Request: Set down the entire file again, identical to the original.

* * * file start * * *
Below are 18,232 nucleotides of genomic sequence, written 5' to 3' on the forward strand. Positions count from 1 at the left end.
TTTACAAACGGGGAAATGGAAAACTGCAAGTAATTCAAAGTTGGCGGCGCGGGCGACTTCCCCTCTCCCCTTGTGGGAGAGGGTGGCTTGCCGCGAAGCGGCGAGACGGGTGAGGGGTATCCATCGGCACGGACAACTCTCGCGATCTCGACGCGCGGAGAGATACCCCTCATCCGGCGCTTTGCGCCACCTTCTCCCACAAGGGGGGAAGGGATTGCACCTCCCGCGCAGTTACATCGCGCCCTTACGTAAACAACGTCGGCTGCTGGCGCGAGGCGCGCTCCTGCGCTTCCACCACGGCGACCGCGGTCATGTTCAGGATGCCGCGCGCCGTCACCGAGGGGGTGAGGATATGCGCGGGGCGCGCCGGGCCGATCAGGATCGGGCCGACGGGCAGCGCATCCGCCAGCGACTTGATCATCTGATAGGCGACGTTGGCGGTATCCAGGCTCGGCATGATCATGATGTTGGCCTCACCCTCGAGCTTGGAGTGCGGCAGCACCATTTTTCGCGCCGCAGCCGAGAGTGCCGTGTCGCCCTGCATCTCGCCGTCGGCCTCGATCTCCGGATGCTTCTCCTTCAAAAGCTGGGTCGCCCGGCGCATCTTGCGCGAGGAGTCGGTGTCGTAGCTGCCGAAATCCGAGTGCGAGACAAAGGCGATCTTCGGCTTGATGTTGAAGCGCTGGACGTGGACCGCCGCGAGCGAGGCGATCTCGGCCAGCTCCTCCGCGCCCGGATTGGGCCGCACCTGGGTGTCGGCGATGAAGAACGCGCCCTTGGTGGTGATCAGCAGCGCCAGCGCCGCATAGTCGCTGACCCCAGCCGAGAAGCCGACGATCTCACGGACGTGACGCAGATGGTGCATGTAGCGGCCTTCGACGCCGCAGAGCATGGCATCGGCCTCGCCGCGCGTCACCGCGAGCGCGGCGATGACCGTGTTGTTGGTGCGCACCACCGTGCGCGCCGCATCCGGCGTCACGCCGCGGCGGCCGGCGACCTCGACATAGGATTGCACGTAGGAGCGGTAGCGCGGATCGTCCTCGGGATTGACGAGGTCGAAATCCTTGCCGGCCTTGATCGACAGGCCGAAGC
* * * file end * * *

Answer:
Below are 18,232 nucleotides of genomic sequence, written 5' to 3' on the forward strand. Positions count from 1 at the left end.
TTTACAAACGGGGAAATGGAAAACTGCAAGTAATTCAAAGTTGGCGGCGCGGGCGACTTCCCCTCTCCCCTTGTGGGAGAGGGTGGCTTGCCGCGAAGCGGCGAGACGGGTGAGGGGTATCCATCGGCACGGACAACTCTCGCGATCTCGACGCGCGGAGAGATACCCCTCATCCGGCGCTTTGCGCCACCTTCTCCCACAAGGGGGGAAGGGATTGCACCTCCCGCGCAGTTACATCGCGCCCTTACGTAAACAACGTCGGCTGCTGGCGCGAGGCGCGCTCCTGCGCTTCCACCACGGCGACCGCGGTCATGTTCAGGATGCCGCGCGCCGTCACCGAGGGGGTGAGGATATGCGCGGGGCGCGCCGGGCCGATCAGGATCGGGCCGACGGGCAGCGCATCCGCCAGCGACTTGATCATCTGATAGGCGACGTTGGCGGTATCCAGGCTCGGCATGATCATGATGTTGGCCTCACCCTCGAGCTTGGAGTGCGGCAGCACCATTTTTCGCGCCGCAGCCGAGAGTGCCGTGTCGCCCTGCATCTCGCCGTCGGCCTCGATCTCCGGATGCTTCTCCTTCAAAAGCTGGGTCGCCCGGCGCATCTTGCGCGAGGAGTCGGTGTCGTAGCTGCCGAAATCCGAGTGCGAGACAAAGGCGATCTTCGGCTTGATGTTGAAGCGCTGGACGTGGACCGCCGCGAGCGAGGCGATCTCGGCCAGCTCCTCCGCGCCCGGATTGGGCCGCACCTGGGTGTCGGCGATGAAGAACGCGCCCTTGGTGGTGATCAGCAGCGCCAGCGCCGCATAGTCGCTGACCCCAGCCGAGAAGCCGACGATCTCACGGACGTGACGCAGATGGTGCATGTAGCGGCCTTCGACGCCGCAGAGCATGGCATCGGCCTCGCCGCGCGTCACCGCGAGCGCGGCGATGACCGTGTTGTTGGTGCGCACCACCGTGCGCGCCGCATCCGGCGTCACGCCGCGGCGGCCGGCGACCTCGACATAGGATTGCACGTAGGAGCGGTAGCGCGGATCGTCCTCGGGATTGACGAGGTCGAAATCCTTGCCGGCCTTGATCGACAGGCCGAAGC